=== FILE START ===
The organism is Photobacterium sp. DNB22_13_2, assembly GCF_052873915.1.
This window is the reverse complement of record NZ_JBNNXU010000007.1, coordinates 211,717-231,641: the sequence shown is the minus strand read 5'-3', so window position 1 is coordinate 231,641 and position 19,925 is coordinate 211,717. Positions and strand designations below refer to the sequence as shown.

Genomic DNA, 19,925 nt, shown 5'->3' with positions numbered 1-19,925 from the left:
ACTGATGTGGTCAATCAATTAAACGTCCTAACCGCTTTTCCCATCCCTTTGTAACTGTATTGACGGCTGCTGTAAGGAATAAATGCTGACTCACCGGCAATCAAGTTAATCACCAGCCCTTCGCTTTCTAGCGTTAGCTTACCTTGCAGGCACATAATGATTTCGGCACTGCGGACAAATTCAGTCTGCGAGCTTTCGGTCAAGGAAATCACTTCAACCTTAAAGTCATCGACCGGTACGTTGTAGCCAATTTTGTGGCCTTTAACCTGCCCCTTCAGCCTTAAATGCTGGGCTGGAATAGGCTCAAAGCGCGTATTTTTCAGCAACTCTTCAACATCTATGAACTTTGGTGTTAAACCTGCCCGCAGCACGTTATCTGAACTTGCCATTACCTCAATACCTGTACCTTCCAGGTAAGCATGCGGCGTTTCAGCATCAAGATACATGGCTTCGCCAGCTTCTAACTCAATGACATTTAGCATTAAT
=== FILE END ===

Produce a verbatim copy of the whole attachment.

The organism is Photobacterium sp. DNB22_13_2, assembly GCF_052873915.1.
This window is the reverse complement of record NZ_JBNNXU010000007.1, coordinates 211,717-231,641: the sequence shown is the minus strand read 5'-3', so window position 1 is coordinate 231,641 and position 19,925 is coordinate 211,717. Positions and strand designations below refer to the sequence as shown.

Genomic DNA, 19,925 nt, shown 5'->3' with positions numbered 1-19,925 from the left:
ACTGATGTGGTCAATCAATTAAACGTCCTAACCGCTTTTCCCATCCCTTTGTAACTGTATTGACGGCTGCTGTAAGGAATAAATGCTGACTCACCGGCAATCAAGTTAATCACCAGCCCTTCGCTTTCTAGCGTTAGCTTACCTTGCAGGCACATAATGATTTCGGCACTGCGGACAAATTCAGTCTGCGAGCTTTCGGTCAAGGAAATCACTTCAACCTTAAAGTCATCGACCGGTACGTTGTAGCCAATTTTGTGGCCTTTAACCTGCCCCTTCAGCCTTAAATGCTGGGCTGGAATAGGCTCAAAGCGCGTATTTTTCAGCAACTCTTCAACATCTATGAACTTTGGTGTTAAACCTGCCCGCAGCACGTTATCTGAACTTGCCATTACCTCAATACCTGTACCTTCCAGGTAAGCATGCGGCGTTTCAGCATCAAGATACATGGCTTCGCCAGCTTCTAACTCAATGACATTTAGCATTAAT